Kurt Busch’s third-place finish Sunday at Atlanta Motor Speedway was a high speed “How Do You Do?” for his new Chip Ganassi Racing team. Two races into the new gig with Ganassi and a new manufacturer in Chevrolet, Busch’s performance Sunday certainly was the right start for his new start.
“I could say it wasn’t anything fantastic or anything exciting, but it really was,” said Busch, who marked his 650th career Monster Energy NASCAR Cup Series start Sunday in the No. 1 Chip Ganassi Chevrolet Camaro ZL1. “To finish third in our second outing together and to run with the who’s who of the sport, it just shows Ganassi has got the right stuff.
“[Teammate Kyle] Larson had a tough break. We caught a good break to get on the lead lap with [Joey] Logano and to race in the top five at the end.
“But all in all, for us to get gelled together, to learn what loose and tight was, but man, I just struggled in Turns 3 and 4 and that’s where I got arm wrestled. They took us, but hey, we’re top-five in this kind of run. … Chip [Ganassi] was standing right there, and thanks to Felix [Sabates] and Rob [Kauffman], our owners, it’s a third-place finish, and we’ll take it.”
Busch actually has a positive habit of starting off strong with new teams. When he arrived at Team Penske in 2006 (after winning the 2004 Monster Energy NASCAR Cup Series title in five seasons with Roush-Fenway Racing), Busch won a pole position in his second start with Penske – at Fontana, Calif. – then won in his fifth start with the team at Bristol, Tenn.
When Busch moved to the small, independent James Finch team in 2012, he scored a top-10 finish (fifth at Fontana) in only his fifth start. The next season he went to Furniture Row Racing and finished fourth in his fourth start (at Bristol, Tenn.) and fifth in his fifth start (Fontana) – both high marks for single-car teams.
He started his five-year tenure with Stewart-Haas Racing in 2014 in a similar manner – scoring his first victory with SHR (at Martinsville, Va.) in only his sixth start for the team.
The Monster Energy NASCAR Cup Series moves to Busch’s hometown, Las Vegas, for this weekend’s Pennzoil 400 presented by Jiffy Lube (at 3:30 pm ET on FOX, PRN, SiriusXM NASCAR Radio) on the 1.5-mile Las Vegas Motor Speedway. It’s the first of three races on the West Coast, which also includes stops at ISM Raceway in Phoenix next week and Auto Club Speedway in Fontana, Calif. in two weeks.
It’s typically a time of great anticipation for the ever-growing number of Monster Energy Series drivers who hail from the region and a chance to shine in front of the hometown fans. Four of the eight West Coasters are series champions; including seven-time champ Jimmie Johnson (El Cajon, California), 2014 Cup champ Kevin Harvick (Bakersfield, California) along with 2004 champ Kurt Busch and his brother, 2015 champion Kyle Busch (both from Las Vegas, Nevada).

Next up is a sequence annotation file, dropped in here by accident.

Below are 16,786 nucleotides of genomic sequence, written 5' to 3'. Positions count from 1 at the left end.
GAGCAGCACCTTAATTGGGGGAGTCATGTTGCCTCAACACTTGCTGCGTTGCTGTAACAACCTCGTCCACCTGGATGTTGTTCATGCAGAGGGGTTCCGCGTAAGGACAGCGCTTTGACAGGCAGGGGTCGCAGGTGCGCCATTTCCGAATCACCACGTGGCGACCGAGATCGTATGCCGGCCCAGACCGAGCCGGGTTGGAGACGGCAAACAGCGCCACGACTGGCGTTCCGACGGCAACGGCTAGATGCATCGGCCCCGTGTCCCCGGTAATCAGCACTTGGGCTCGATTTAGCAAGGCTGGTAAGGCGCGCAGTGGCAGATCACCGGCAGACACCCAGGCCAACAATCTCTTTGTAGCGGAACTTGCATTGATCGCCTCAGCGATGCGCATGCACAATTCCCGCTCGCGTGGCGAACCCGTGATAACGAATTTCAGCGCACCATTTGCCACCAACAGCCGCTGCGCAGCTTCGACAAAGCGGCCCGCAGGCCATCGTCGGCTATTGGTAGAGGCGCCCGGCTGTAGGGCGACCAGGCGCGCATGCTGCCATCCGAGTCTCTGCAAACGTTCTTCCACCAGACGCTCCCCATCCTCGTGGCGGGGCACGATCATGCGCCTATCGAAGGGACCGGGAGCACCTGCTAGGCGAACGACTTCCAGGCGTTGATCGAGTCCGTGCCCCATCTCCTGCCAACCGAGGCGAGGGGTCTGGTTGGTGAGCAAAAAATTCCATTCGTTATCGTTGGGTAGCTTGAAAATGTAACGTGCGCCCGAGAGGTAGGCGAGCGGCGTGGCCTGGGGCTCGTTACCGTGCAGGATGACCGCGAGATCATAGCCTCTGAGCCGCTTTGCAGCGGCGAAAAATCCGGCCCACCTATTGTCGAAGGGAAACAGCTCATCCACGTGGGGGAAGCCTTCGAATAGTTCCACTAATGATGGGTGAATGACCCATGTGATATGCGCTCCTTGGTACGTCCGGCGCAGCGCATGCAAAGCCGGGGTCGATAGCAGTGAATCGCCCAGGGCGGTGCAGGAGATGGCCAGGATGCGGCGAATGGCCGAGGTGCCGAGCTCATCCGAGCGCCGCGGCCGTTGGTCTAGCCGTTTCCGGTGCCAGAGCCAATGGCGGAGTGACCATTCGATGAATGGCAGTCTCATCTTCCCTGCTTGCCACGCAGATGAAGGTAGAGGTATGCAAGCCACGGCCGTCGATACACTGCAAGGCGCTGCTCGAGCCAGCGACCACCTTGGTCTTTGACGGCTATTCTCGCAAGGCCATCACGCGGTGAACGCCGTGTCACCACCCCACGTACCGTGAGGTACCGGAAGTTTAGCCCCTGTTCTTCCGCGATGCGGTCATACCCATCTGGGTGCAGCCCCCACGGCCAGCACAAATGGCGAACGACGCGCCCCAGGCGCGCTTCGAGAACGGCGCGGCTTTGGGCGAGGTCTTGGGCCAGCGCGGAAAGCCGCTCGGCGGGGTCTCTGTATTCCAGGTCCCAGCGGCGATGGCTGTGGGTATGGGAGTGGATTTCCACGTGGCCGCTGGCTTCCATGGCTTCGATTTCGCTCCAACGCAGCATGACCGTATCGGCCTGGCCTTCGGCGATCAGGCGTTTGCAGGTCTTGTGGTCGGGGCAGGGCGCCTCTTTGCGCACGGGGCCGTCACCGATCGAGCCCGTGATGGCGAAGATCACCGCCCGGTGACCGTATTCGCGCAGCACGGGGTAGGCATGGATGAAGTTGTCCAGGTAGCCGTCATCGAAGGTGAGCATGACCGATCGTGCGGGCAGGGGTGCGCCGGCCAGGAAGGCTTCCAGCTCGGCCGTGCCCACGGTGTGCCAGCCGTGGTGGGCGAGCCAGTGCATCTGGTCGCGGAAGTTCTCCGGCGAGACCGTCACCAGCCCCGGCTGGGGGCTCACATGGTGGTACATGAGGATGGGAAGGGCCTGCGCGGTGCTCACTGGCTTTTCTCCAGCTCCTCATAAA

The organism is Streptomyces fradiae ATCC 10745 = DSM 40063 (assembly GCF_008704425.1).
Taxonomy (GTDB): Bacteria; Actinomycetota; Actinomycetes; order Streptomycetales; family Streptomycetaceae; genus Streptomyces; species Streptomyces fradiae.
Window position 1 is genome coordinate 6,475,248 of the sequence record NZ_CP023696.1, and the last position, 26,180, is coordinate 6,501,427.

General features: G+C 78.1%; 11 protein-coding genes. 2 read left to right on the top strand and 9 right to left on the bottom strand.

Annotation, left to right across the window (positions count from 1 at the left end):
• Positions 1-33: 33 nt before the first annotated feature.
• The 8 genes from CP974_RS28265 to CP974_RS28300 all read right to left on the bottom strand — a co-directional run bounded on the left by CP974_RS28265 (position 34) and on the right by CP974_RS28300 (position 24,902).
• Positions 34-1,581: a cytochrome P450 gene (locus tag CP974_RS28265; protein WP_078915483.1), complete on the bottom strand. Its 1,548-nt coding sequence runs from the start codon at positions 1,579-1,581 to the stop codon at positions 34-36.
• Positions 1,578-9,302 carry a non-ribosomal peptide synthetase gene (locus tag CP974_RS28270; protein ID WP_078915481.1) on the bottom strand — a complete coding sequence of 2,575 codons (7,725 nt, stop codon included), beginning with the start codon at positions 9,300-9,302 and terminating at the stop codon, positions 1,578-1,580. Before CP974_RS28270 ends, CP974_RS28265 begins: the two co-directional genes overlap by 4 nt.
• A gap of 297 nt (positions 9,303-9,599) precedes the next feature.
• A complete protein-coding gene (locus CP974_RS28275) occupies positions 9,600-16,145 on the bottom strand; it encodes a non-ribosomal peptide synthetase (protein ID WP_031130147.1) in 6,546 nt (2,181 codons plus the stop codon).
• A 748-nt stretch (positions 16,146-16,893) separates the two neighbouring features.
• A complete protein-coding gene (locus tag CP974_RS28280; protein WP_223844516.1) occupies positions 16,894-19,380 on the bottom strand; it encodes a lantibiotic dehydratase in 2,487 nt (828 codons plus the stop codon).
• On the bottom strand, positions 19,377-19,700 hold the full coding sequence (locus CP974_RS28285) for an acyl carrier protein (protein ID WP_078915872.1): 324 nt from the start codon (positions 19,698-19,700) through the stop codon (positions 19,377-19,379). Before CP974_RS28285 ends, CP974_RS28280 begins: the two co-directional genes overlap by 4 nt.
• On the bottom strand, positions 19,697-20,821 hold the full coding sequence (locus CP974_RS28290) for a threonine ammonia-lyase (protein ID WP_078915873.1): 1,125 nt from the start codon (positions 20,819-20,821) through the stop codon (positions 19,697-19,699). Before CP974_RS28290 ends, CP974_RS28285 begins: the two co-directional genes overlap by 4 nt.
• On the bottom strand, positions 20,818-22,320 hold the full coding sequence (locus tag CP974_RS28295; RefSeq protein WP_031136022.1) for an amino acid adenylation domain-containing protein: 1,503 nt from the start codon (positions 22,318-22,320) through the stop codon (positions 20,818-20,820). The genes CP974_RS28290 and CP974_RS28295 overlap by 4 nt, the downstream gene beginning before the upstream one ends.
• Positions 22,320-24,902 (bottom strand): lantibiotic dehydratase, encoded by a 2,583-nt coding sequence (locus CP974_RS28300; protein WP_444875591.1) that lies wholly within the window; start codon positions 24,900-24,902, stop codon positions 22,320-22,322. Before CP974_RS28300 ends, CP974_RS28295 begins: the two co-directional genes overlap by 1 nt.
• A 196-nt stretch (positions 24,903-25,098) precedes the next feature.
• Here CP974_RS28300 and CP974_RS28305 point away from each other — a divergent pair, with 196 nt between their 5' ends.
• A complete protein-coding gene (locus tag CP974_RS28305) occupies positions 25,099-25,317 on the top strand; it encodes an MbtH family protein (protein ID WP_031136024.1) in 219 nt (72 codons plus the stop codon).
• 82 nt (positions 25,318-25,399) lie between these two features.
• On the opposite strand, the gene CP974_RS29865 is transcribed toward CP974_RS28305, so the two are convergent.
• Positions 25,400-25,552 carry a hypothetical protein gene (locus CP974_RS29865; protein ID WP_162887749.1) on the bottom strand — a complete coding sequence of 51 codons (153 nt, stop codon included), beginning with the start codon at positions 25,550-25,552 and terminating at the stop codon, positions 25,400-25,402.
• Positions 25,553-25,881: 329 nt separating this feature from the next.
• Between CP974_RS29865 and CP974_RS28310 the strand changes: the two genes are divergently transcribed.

For Kurt Busch, this week’s Westward expansion is not only about doing well in front of the home crowd – it’s about doing well in general.
Ironically, the only track among the three West Coast stops where Busch hasn’t won previously, is his hometown track – Las Vegas Motor Speedway. He has a pair of pole positions and four top-10s but third place is his best effort and that came back in 2005, just after he won his series title. His recent showings there – 20th or worse in the last seven Vegas races – certainly provide motivation.
Busch’s record at the other upcoming tracks in Phoenix and California features a victory at each. At the Phoenix one-miler, Busch won in 2005 and has 18 top-10 finishes in 32 starts including a five-race string of top-10s from 2014-16. He’s won four pole positions at the Fontana two-miler and won the race in 2003. He has 12 top-10s in 25 starts there.
If last Sunday’s race – his second with the Ganassi team – is a true indicator, it seems as if he’s finding his footing with his new team and new power plant. Most encouraging for him, was that it wasn’t just himself that had a good day. He led a lap, but his teammate Kyle Larson led the most on the day (142) only to receive a late race pit road penalty that left him 12th . Brad Keselowski won the race by .218-second over Martin Truex Jr. and Busch.
Busch’s day, however, was a positive send-off for a high-hopes homecoming.
“It was really good,” Busch said smiling. “To find that looseness and tightness balance. We had long runs, we had short runs, we went through a lot today.
“So, we need to just sit down in the board room and really debrief. What we have, where the speed was in the No. 42 [Larson] early on and be able to capitalize late.”
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